I believe the same is true when subdividing time by hours, minutes, and seconds.  If you varied the rate at which they pass, time would seem to pass by faster or slower.  If your life is constraint by time, this can have profound impact on your life.  I recall reading about efforts during the Industrial Age to adopt digital, or metric time.  In the Nineteenth Century, the French introduced a decimal time system that replaced 86,400 standard seconds in a day with 100,000 seconds.  Here are the conversions from standard time to decimal time:
  • One decimal second is 86400/100000 = 0.864 standard seconds.
  • One decimal minute is 1440/1000 = 1.44 standard minutes, i.e. 1 minute 26.4 seconds.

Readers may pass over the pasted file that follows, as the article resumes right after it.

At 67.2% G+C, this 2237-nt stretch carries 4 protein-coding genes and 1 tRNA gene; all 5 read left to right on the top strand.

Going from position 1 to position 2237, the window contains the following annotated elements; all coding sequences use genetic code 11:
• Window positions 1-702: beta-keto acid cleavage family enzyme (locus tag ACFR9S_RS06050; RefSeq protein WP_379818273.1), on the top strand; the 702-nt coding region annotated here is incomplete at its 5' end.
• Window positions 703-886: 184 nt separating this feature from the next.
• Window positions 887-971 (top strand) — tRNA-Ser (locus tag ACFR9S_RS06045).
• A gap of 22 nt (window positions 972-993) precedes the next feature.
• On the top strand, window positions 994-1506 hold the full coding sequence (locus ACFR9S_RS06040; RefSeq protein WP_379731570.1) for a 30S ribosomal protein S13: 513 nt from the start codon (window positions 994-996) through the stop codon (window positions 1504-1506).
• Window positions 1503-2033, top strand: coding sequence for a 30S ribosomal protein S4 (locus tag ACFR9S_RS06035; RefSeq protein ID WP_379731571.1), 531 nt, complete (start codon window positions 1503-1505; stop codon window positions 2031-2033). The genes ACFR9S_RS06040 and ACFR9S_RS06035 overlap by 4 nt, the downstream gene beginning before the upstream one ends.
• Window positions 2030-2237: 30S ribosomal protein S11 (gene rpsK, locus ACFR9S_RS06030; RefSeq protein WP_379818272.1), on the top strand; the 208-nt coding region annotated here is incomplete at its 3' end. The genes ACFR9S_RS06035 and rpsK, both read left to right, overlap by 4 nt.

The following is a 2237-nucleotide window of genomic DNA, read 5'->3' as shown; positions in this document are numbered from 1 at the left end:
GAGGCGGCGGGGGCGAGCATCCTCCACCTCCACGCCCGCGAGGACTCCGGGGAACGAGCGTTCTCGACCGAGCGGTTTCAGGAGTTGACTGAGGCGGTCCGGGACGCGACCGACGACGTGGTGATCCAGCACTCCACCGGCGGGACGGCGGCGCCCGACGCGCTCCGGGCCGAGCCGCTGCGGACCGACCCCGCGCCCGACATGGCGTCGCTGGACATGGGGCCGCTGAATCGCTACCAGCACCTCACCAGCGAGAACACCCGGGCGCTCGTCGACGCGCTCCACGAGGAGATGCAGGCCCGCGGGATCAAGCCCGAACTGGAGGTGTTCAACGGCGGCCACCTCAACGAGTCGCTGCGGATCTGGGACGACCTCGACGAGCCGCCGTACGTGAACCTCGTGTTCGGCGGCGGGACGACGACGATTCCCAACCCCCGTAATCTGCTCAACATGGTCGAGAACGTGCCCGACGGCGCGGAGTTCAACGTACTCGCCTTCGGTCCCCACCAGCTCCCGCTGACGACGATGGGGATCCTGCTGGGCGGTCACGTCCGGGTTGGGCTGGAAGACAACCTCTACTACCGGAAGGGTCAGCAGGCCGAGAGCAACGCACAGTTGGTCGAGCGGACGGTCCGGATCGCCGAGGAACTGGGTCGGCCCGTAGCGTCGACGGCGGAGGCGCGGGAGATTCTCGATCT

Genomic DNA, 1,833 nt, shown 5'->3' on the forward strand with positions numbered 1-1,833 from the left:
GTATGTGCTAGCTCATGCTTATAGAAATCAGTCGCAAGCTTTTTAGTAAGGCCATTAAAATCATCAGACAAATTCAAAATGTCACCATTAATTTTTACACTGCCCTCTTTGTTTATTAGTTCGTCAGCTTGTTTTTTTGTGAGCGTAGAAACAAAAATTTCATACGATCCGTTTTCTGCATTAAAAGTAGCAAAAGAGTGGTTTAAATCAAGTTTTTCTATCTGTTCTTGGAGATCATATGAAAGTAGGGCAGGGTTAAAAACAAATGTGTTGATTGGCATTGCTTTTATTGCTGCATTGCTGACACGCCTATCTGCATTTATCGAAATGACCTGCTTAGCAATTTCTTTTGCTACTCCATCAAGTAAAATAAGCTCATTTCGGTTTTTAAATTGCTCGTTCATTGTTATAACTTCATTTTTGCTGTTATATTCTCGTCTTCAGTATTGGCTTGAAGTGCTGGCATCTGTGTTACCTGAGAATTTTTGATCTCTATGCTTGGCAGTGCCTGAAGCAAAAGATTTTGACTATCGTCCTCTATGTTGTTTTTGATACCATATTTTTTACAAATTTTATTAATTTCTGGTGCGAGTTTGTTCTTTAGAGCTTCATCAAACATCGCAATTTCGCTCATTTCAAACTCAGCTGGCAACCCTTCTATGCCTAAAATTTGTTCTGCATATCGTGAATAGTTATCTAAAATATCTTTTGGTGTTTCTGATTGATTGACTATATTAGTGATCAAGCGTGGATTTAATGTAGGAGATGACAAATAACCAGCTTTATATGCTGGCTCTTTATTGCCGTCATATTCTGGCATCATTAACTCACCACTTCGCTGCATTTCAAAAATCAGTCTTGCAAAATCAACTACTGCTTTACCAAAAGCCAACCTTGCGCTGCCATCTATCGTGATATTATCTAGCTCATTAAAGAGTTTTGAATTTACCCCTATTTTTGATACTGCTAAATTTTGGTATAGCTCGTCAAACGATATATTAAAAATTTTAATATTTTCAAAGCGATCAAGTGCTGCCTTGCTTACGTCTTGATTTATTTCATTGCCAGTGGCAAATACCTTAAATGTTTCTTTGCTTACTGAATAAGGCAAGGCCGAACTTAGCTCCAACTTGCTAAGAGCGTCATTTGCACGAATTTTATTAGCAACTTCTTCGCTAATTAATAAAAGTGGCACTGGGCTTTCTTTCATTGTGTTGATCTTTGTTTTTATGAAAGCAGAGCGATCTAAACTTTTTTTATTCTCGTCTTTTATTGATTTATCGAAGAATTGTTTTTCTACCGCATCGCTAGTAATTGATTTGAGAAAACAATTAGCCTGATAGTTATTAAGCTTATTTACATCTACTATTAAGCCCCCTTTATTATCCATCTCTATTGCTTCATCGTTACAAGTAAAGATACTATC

• One decimal hour is 24/10 = 2.4 standard hours.
  • A decimal day has 10 hours, and a decimal hour has 100 minutes.  Each decimal minute has 100 seconds.  If we all used decimal time, our day would only be 10 hours long.  Think of the implications!  You might sleep three hours on average (2.4 x 3 = 7.2 standard hours on average) and work for four hours (2.4 x 4 = 9.6 standard hours).  A standard four-hour work day (including lunchtime, of course) would translate into a 9.6 hour workday.  A five-day work week would be 48 hours (9.6 hours/day x 5 days) per week.  You would probably work more and sleep less.

    So what? you might ask.  It means that if we could redefine time to include more hours in a day–say 25, or better yet, 30–a day would not pass by so fast because there would be more time in a day.  Right now, I would love to have 25 hours a day.

    The notorious K.I.D.